Finally, you had best be ready for an unending stream of animal puns. You’ll be howling at the moon, I promise.


Compared to this long list of things I absolutely adore about ANIMAL CRIME I have only two quasi complaints.

When it gets down to it, only two players are really playing at any one time. Though this is not mandated by the game in any way the general tendency is for Marmot Detective to learn something that takes him to another character. You can have multiple characters in a scene, and the other players can take up minor characters, but this requires some deliberate attention from the players to make it so.

Now, these last couple of things don’t affect a player’s enjoyment of the game at all. But, the box is large and mostly empty. It gives me the impression of driving up the price, and there isn’t really more game here that various offerings at half this price. Granted, ANIMAL CRIME is a high production value affair. The comic and artwork is slick as hell and everything you need to play, pencils, dice and all is right in the box. But if I had to choose between buying ANIMAL CRIME or buying two other games of a similar scope it would be a tough choice. The detail about the box is only really relevant when you are trying to make that choice.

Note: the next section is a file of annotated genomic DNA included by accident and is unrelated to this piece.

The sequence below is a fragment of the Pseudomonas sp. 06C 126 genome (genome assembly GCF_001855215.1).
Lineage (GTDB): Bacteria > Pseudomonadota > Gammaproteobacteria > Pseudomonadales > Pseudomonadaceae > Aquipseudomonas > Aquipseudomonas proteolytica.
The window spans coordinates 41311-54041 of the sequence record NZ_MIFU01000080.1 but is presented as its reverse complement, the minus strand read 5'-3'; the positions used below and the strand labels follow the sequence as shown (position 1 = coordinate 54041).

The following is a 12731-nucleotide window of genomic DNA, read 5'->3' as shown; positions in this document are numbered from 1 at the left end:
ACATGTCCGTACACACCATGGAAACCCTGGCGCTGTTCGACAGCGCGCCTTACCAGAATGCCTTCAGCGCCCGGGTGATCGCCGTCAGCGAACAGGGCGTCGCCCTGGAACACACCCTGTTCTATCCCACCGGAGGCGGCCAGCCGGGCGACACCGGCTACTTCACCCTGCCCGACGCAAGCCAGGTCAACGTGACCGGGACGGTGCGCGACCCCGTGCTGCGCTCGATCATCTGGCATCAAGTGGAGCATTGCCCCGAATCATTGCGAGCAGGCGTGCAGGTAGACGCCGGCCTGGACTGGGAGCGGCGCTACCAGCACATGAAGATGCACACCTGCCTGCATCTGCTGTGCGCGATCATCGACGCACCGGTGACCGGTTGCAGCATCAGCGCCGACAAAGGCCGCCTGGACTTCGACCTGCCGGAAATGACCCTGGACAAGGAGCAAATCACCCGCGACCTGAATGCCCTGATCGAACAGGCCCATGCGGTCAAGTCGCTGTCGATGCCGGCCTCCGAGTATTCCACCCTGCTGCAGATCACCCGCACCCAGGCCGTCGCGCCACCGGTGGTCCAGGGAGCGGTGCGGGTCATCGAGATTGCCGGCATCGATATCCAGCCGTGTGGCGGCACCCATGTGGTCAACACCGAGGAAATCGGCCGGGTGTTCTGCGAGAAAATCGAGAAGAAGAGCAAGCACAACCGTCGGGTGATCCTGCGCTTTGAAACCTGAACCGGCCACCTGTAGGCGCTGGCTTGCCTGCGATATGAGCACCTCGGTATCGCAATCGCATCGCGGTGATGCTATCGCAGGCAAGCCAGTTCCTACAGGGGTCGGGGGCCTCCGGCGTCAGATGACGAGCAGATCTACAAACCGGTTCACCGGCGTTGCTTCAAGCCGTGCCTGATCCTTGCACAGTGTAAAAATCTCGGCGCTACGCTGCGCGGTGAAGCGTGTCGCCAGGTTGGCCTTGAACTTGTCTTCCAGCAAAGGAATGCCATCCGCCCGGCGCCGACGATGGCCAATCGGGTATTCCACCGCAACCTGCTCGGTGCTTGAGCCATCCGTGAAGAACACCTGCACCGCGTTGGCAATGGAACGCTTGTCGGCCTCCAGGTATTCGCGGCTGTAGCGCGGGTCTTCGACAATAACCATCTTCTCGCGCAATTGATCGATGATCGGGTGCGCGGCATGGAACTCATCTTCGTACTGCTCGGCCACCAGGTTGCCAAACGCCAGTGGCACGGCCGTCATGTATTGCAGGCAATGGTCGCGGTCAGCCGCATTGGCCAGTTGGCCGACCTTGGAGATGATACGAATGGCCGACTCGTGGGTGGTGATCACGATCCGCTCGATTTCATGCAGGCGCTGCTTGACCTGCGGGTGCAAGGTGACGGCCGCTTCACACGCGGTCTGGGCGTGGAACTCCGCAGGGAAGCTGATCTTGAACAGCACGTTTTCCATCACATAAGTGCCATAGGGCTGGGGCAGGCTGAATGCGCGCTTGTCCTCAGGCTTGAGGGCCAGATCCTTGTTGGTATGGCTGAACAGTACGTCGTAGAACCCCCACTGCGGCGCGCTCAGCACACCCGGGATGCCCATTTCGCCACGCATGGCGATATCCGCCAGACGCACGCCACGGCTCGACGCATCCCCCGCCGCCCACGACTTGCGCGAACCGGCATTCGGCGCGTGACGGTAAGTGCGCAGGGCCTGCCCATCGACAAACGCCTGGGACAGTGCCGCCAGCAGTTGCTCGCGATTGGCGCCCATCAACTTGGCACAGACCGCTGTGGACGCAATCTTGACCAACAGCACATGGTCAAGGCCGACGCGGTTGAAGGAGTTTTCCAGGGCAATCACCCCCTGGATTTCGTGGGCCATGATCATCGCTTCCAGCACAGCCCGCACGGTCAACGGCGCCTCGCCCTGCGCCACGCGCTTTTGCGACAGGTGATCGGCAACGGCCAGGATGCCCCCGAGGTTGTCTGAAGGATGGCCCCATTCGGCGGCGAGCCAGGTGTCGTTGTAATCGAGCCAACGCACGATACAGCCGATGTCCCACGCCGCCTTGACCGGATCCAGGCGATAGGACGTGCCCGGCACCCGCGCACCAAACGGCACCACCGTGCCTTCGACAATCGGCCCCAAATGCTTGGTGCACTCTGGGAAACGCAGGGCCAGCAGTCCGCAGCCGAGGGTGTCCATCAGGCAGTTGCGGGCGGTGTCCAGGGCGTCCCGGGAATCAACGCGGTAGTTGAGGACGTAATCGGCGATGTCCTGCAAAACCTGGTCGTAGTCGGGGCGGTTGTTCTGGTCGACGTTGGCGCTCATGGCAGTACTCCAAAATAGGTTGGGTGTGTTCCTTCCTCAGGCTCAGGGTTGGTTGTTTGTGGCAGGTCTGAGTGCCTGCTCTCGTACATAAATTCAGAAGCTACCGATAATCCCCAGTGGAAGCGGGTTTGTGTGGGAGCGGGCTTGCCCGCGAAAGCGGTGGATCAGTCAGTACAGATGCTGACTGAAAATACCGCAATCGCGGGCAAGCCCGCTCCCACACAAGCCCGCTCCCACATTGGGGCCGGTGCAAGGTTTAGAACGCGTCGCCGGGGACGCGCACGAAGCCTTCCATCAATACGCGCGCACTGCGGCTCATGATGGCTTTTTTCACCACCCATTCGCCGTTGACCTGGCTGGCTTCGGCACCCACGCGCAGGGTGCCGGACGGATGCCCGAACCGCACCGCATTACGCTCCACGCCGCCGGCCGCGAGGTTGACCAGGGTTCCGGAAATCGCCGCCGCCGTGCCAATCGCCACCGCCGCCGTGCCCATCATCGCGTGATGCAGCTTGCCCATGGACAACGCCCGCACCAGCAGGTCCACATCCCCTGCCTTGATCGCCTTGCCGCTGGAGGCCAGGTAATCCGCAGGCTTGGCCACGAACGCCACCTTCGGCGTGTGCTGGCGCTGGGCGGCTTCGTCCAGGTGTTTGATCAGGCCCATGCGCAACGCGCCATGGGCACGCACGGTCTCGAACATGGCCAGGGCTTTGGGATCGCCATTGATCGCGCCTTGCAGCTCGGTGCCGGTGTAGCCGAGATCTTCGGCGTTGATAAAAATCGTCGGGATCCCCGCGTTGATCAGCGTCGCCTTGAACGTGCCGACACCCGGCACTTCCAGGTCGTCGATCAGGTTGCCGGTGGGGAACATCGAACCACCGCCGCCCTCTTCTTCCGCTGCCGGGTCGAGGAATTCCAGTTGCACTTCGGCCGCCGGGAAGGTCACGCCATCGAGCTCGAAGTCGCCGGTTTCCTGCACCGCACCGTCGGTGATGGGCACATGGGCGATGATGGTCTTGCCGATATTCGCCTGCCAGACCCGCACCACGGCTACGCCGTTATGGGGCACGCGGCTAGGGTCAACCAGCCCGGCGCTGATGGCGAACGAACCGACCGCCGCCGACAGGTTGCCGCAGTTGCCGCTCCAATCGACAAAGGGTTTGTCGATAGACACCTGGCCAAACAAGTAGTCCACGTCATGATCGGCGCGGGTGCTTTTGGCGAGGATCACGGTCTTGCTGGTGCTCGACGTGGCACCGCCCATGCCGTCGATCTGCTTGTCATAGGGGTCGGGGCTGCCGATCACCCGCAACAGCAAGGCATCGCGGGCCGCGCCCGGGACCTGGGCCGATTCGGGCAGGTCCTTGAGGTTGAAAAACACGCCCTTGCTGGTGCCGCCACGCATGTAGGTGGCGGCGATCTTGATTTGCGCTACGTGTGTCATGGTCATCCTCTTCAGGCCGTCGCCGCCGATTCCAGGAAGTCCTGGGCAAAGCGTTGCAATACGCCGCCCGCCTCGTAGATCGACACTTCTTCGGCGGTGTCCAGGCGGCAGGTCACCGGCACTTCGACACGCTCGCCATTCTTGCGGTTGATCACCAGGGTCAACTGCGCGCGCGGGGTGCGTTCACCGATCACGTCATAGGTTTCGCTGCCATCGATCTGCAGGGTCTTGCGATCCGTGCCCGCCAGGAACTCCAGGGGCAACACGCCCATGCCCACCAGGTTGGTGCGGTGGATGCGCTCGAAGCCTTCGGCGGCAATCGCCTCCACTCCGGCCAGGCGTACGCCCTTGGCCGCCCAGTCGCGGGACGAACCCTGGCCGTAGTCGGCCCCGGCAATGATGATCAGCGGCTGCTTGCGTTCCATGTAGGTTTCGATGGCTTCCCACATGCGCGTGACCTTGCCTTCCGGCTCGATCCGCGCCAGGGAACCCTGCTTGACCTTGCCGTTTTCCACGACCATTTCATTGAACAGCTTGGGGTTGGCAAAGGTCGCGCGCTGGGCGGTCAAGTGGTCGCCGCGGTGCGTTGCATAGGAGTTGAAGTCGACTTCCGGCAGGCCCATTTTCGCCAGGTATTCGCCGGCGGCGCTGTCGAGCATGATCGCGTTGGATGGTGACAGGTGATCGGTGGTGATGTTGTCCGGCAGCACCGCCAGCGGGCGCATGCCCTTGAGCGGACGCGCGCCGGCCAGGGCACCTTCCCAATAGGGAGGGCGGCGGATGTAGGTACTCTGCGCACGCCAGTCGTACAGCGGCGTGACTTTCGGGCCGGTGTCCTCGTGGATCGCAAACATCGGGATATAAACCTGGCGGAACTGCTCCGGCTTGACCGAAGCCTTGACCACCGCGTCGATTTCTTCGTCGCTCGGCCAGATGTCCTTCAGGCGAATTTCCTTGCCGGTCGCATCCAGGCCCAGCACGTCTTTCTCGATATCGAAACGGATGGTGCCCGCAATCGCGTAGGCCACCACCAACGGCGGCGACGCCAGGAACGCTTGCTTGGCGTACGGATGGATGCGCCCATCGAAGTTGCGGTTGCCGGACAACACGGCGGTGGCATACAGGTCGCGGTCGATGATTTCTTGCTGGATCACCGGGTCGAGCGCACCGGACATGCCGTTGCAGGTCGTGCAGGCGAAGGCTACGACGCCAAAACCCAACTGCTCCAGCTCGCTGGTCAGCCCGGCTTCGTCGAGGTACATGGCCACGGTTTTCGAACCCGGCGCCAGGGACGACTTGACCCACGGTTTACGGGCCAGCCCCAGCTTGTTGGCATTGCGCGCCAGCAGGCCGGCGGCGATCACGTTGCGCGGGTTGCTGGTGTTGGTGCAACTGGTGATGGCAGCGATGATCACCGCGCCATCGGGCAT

ANIMAL CRIME is a very impressive piece of work that promotes some dangerously functional play. This will be a go-to game for my spontaneous games for some time, especially with newer or more casual gamers.

Check it out now at

Session 19: Microscope

14 May

Tuesday, May 22
Guardian Games
303 SE 3rd Ave at Pine St

Humanity spreads to the stars and forges a galactic civilization…

Fledgling nations arise from the ruins of the empire…

An ancient line of dragon-kings dies out as magic fades from the realm…

These are all examples of Microscope games. Want to explore an epic history of your own creation, hundreds or thousands of years long, all in an afternoon? That’s Microscope.

You won’t play the game in chronological order. You can defy the limits of time and space, jumping backward or forward to explore the parts of the history that interest you. Want to leap a thousand years into the future and see how an institution shaped society? Want to jump back to the childhood of the king you just saw assassinated and find out what made him such a hated ruler? That’s normal in Microscope.

You have vast power to create… and to destroy. Build beautiful, tranquil jewels of civilization and then consume them with nuclear fire. Zoom out to watch the majestic tide of history wash across empires, then zoom in and explore the lives of the people who endured it.

Mock chronological order.
Defy time and space.
Build worlds and destroy them.